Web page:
Bülent Keneş, the editor-in-chief of Turkey's leading English daily, Today's Zaman, was arrested on Friday in İstanbul over his tweets allegedly insulting President Recep Tayyip Erdoğan.
In the run-up to next month's parliamentary elections, the Turkish government's attempts at intimidation of independent and critical journalists by abusing the criminal justice system have increased in intensity and frequency.
On Friday alone, two veteran columnists with the Sözcü daily were convicted and sentenced to almost a year in prison for allegedly insulting President Erdoğan and his advisors. Keneş was arrested later that day after the same court had previously declined to arrest him on charges of allegedly insulting the president on Twitter.
Keneş, already targeted in several criminal complaints, two lawsuits for damages and six investigations on frivolous defamation cases launched by Erdoğan, his advisors and associates in the government, was in the newsroom working on the weekend edition of the paper while waiting for the police to come in and take him him into detention.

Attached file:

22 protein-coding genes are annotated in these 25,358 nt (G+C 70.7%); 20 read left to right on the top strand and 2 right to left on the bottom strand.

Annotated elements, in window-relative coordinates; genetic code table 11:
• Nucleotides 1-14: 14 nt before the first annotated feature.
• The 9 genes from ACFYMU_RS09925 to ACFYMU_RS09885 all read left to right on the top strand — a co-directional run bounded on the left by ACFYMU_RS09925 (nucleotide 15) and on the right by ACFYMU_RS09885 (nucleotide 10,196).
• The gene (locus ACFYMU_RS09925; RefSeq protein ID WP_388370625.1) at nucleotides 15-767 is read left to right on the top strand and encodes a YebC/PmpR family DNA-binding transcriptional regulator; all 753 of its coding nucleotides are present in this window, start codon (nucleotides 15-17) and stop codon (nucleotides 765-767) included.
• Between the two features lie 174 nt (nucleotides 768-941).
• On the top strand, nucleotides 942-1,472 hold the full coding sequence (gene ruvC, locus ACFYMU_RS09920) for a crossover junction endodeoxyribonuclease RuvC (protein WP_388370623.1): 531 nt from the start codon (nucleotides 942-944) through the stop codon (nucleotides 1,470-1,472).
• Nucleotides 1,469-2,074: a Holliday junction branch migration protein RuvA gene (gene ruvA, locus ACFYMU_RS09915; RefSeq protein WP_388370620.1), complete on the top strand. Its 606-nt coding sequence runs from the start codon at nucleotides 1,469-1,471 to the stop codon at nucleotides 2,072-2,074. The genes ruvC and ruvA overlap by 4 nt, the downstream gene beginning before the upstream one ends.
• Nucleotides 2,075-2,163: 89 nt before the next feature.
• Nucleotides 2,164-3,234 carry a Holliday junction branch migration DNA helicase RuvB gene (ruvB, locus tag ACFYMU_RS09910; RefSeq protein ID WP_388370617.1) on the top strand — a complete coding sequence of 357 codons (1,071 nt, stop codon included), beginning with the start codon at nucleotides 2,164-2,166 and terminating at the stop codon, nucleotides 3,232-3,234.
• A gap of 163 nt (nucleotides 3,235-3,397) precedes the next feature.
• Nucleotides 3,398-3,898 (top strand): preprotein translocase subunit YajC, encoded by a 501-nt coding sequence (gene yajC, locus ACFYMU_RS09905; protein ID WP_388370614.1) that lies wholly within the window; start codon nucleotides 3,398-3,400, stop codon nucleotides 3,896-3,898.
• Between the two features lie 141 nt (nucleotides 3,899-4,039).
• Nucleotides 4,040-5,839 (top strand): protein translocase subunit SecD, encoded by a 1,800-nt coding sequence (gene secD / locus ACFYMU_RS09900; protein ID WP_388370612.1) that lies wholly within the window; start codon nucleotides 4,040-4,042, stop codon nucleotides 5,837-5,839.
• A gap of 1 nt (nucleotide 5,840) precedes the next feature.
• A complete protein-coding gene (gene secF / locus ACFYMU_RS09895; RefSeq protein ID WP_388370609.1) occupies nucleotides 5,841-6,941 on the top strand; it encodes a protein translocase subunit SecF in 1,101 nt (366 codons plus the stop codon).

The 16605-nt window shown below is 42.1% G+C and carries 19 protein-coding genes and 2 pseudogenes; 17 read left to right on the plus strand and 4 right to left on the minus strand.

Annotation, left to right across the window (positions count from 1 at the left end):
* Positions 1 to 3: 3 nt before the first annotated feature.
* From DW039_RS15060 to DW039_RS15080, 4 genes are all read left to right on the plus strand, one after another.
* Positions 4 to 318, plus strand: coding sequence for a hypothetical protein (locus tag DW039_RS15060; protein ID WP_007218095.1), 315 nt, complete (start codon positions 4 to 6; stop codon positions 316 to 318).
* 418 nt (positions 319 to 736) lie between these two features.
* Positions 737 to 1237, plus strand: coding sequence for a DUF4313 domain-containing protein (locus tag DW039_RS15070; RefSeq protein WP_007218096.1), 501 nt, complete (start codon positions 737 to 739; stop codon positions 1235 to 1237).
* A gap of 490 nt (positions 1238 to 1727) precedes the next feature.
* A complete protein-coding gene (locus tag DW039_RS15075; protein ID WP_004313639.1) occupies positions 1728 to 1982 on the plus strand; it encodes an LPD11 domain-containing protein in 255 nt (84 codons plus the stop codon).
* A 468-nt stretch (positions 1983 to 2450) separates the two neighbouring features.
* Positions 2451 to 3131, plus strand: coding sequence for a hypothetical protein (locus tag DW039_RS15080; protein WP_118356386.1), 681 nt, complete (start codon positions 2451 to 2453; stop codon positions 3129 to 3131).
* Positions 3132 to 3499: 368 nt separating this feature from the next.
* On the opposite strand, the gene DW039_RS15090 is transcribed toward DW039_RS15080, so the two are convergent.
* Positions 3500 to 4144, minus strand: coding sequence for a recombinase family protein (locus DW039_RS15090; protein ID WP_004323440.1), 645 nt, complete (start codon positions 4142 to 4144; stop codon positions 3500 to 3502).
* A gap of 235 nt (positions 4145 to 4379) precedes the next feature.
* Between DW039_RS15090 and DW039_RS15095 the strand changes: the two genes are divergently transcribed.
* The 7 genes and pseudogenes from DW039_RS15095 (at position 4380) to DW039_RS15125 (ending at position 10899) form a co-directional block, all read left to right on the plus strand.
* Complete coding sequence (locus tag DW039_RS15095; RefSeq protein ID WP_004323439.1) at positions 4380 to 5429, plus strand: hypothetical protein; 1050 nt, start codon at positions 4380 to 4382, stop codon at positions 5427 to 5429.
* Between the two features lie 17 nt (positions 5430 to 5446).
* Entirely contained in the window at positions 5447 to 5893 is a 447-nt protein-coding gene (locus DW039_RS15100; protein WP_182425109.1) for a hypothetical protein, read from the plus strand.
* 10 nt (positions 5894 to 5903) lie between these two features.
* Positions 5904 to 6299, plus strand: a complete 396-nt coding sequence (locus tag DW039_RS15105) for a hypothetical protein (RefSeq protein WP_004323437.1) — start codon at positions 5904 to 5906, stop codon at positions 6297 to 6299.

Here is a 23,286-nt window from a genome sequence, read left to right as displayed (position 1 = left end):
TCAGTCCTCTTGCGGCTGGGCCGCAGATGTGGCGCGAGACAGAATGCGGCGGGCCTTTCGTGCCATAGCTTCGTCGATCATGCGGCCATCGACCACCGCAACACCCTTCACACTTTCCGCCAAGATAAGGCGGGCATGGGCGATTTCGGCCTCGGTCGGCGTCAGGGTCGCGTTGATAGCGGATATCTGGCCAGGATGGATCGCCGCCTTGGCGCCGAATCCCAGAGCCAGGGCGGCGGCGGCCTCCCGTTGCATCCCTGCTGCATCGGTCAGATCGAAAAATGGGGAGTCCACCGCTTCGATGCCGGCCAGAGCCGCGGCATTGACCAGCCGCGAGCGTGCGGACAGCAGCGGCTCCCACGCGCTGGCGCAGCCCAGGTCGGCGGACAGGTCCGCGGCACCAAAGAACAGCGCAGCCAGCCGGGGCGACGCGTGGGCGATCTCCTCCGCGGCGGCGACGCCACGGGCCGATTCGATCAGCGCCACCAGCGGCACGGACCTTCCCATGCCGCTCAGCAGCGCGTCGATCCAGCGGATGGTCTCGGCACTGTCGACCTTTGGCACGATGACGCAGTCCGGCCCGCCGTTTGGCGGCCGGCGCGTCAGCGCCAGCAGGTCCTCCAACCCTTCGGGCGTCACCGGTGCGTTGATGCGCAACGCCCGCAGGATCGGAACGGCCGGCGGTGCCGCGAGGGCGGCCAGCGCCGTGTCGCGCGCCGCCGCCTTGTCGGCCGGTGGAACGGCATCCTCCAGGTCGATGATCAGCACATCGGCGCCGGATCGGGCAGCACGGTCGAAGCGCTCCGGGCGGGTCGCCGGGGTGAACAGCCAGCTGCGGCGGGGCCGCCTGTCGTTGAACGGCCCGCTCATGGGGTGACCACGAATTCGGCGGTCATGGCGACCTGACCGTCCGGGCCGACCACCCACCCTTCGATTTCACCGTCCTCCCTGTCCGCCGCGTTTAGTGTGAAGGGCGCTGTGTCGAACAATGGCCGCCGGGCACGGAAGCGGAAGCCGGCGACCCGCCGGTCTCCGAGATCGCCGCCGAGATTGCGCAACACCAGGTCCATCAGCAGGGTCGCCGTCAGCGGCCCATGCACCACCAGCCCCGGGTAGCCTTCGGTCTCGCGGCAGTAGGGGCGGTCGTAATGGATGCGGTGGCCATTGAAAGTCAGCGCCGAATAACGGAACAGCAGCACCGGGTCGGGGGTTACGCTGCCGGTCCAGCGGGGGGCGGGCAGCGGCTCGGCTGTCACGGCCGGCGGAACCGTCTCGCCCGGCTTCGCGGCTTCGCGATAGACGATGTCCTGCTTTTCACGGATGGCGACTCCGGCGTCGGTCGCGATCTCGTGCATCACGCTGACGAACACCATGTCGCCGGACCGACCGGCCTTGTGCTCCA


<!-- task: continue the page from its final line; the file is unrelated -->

The persecution of Keneş comes amid government-directed moves to remove seven independent TV networks from the Digiturk and Tivibu media platforms, which prompted an outcry from opposition parties, human rights defenders, media outlets and consumer advocacy groups. The climate of fear for journalists reached a new level with the physical assault of Hürriyet columnist Ahmet Hakan and police threatening a reporter in the Southeast with a gun pointed at his head.
In the last year alone, hundreds of people including prominent intellectuals, journalists and citizens were compelled to appear in court on charges of violating Article 299 of the Turkish Penal Code (TCK), frequently used as the basis for cases alleging insult of the president. This unprecedented development reflects the worrying trend of limiting free speech and free expression in Turkey.
Published on Today's Zaman, 9 October 2015, Saturday